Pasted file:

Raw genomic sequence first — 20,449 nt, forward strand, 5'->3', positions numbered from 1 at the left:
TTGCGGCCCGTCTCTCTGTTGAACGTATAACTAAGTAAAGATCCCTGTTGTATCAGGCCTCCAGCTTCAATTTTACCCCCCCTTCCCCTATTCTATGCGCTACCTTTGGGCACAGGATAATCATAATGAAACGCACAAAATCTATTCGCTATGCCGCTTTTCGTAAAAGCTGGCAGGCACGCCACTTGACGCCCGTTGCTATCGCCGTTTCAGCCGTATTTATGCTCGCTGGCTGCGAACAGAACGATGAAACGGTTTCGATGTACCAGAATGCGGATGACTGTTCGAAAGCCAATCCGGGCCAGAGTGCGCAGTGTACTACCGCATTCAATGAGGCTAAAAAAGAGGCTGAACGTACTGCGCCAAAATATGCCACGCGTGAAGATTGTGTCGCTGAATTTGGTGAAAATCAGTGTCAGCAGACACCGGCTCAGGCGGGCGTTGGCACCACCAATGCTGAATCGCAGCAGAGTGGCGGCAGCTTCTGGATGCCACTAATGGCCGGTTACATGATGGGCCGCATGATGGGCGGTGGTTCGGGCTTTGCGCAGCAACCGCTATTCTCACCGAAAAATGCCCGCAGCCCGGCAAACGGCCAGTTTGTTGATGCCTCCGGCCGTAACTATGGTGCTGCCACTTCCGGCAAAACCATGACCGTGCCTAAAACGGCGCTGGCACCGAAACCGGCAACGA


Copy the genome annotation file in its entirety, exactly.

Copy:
Raw genomic sequence first — 20,449 nt, forward strand, 5'->3', positions numbered from 1 at the left:
TTGCGGCCCGTCTCTCTGTTGAACGTATAACTAAGTAAAGATCCCTGTTGTATCAGGCCTCCAGCTTCAATTTTACCCCCCCTTCCCCTATTCTATGCGCTACCTTTGGGCACAGGATAATCATAATGAAACGCACAAAATCTATTCGCTATGCCGCTTTTCGTAAAAGCTGGCAGGCACGCCACTTGACGCCCGTTGCTATCGCCGTTTCAGCCGTATTTATGCTCGCTGGCTGCGAACAGAACGATGAAACGGTTTCGATGTACCAGAATGCGGATGACTGTTCGAAAGCCAATCCGGGCCAGAGTGCGCAGTGTACTACCGCATTCAATGAGGCTAAAAAAGAGGCTGAACGTACTGCGCCAAAATATGCCACGCGTGAAGATTGTGTCGCTGAATTTGGTGAAAATCAGTGTCAGCAGACACCGGCTCAGGCGGGCGTTGGCACCACCAATGCTGAATCGCAGCAGAGTGGCGGCAGCTTCTGGATGCCACTAATGGCCGGTTACATGATGGGCCGCATGATGGGCGGTGGTTCGGGCTTTGCGCAGCAACCGCTATTCTCACCGAAAAATGCCCGCAGCCCGGCAAACGGCCAGTTTGTTGATGCCTCCGGCCGTAACTATGGTGCTGCCACTTCCGGCAAAACCATGACCGTGCCTAAAACGGCGCTGGCACCGAAACCGGCAACGA